Bordeaux 2009: our thoughts so far
Author: Simon Staples
Having just returned from a break-neck few days in Bordeaux with our buyer, Max Lalondrelle, our early thoughts on the vintage are… .that we really can’t say for sure! Dull, I know, but we only tried a handful of finished wines and only twice that amount in barrel samples – and that’s just not broad enough to hang a “Greatest ” tag on…just yet!
However it plays out with the full tastings at the end of March, what is clear is that we are onto something spectacular again. What we have tried so far are all superb, rich, powerful, sexy beasts with great structure, depth and almost magical promise. A few specific wines which will be worth keeping an eye on the release of are:
Both the Grand Vin and Pagodes de Cos, which were sublime. Cos itself was every bit as spectacular as the magnificent 2005 perhaps a tad fatter but with brilliant balance. Pagodes, with almost half the Grand Vin declassified into it, is off the scale. It’s without question the most impressive Pagodes I have ever tried and if you didn’t have the Gran Vin to compare it with you’d say it was a great Cos!! Jean- Guillaume thought his second wine could have rivalled many of his Grand Vin from years gone by…
Slightly further south in the heart of Margaux, the irrepressible Alexander Van Beek showed us the component parts of his two estates. The ever-improving Chateau du Tertre (right)and the very famous Chateau Giscours, proclaiming that they are the finest he has ever produced in his 13 years of managing them. I have to say, tasting both Chateaux Merlot, Cabernet and even Petit Verdot was breathtaking and I really can’t wait to taste the final blend at the end of March. We had a bash at blending and even our amateur attempts were sumptuous. A highlight from across the river in Pomerol was the spectacular Chateau Petit Village. We have been watching this potentially great estate for a few years now. It has a fabulous location overlooking Le Pin, Vieux Chateau Certan, Conseillante and, if you go on tiptoes, Petrus. Its 2008 was very special but its 2009 is on another level all together. Oh, one more to mention was the impressive, understated Chateau Bellefont in St Emilion. Nestled in the centre of Troplong Mondot, Larcis Ducasse and Tertre Roteborff, this could be a little gem in 2009.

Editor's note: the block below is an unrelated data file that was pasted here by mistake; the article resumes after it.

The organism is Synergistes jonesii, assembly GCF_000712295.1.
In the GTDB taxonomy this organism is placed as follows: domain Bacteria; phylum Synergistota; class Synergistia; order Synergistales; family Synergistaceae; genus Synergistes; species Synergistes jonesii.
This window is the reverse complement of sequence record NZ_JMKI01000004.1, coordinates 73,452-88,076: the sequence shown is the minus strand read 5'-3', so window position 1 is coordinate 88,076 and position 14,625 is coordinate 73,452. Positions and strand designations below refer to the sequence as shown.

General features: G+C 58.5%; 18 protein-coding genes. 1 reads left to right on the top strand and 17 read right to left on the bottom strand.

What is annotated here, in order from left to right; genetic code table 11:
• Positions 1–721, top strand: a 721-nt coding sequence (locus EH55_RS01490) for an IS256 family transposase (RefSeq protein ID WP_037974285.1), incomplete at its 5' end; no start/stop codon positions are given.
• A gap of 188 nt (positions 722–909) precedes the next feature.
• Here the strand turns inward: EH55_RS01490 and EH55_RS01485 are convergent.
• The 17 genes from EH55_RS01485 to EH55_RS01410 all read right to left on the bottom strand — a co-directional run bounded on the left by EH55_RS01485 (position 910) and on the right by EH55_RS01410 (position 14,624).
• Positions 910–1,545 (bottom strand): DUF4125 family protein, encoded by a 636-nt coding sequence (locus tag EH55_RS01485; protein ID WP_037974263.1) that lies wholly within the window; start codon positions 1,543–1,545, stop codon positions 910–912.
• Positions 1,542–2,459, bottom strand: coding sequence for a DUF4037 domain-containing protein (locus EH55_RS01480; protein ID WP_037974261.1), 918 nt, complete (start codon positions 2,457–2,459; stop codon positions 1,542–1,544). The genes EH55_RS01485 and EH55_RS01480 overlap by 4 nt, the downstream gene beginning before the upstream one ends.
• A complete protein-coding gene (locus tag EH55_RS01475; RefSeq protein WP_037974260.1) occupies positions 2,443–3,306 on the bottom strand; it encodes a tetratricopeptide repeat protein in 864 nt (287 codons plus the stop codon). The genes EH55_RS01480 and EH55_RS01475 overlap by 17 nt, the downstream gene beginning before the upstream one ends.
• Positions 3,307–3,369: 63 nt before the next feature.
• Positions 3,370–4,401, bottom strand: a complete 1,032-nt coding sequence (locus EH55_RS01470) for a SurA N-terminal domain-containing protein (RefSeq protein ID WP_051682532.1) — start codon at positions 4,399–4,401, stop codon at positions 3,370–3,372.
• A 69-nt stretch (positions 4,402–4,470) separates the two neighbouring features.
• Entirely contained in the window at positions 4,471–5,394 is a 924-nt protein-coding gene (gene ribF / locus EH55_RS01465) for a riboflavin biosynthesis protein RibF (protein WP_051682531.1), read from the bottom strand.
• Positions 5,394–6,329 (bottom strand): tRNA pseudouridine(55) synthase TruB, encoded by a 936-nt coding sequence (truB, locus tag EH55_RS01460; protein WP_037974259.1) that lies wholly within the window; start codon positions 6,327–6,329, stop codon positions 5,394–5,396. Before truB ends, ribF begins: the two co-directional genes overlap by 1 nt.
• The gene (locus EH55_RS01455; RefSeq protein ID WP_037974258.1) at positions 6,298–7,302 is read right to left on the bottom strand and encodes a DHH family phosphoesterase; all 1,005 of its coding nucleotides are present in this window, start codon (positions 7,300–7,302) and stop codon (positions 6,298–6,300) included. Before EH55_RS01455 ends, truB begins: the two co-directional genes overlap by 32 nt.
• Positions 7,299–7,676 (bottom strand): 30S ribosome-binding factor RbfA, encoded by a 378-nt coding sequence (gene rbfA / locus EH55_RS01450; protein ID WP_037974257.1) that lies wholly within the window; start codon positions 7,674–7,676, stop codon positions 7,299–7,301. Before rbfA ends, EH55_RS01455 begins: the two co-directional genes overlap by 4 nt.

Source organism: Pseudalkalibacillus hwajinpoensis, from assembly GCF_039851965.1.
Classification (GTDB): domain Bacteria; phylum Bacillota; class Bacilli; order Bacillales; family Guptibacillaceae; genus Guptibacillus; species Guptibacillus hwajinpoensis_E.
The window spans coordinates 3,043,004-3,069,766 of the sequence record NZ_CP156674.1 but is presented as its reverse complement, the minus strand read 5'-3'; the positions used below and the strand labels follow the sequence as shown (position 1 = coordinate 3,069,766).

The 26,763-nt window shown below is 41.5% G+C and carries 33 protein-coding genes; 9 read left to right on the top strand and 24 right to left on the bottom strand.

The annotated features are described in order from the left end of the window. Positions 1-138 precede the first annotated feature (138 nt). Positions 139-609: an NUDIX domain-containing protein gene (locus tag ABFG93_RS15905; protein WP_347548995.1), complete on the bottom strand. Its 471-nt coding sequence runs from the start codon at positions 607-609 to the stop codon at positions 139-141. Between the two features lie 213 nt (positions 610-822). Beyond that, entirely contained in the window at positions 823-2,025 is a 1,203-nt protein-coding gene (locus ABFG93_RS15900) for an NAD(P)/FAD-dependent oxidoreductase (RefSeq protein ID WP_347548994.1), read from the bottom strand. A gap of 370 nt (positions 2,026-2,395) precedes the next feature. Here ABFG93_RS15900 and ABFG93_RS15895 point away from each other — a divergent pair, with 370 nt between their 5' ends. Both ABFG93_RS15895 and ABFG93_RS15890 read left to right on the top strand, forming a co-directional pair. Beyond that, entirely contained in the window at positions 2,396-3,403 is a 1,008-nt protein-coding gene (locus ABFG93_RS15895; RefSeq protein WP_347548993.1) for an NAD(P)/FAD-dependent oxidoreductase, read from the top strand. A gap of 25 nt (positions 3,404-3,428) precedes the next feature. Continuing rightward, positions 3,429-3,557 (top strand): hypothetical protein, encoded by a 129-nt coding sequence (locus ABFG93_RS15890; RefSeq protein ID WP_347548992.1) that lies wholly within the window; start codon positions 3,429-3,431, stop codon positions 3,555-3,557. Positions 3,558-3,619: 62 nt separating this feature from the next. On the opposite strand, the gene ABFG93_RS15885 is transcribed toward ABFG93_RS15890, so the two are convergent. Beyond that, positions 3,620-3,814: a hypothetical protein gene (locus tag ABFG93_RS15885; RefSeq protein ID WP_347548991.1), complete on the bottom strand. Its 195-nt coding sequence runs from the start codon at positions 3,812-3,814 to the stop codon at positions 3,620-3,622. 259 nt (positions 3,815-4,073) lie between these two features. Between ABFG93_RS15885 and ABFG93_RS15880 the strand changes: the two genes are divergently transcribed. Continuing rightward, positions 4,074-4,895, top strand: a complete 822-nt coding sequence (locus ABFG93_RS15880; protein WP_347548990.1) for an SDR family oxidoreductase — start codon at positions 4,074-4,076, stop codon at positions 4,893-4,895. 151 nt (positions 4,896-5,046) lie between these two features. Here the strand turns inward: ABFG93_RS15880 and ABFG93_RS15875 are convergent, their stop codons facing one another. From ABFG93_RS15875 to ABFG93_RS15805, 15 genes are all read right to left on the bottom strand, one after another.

It’s too early to speculate on pricing, but having said that, the ‘market’ dictates what prices the wines sell for and with an ever increasing demand, especially from Asia, Bordeaux 2009 won’t be cheap – but the wines look to be brilliant and we will find our customers some great value. So turn off the heating, sell the car/kids/excess organs to save up for and sign up with us for the rollercoaster ride that will be Bordeaux 2009!!
Re: 2009 pricing and demand from the Far East.
Here’s my thesis: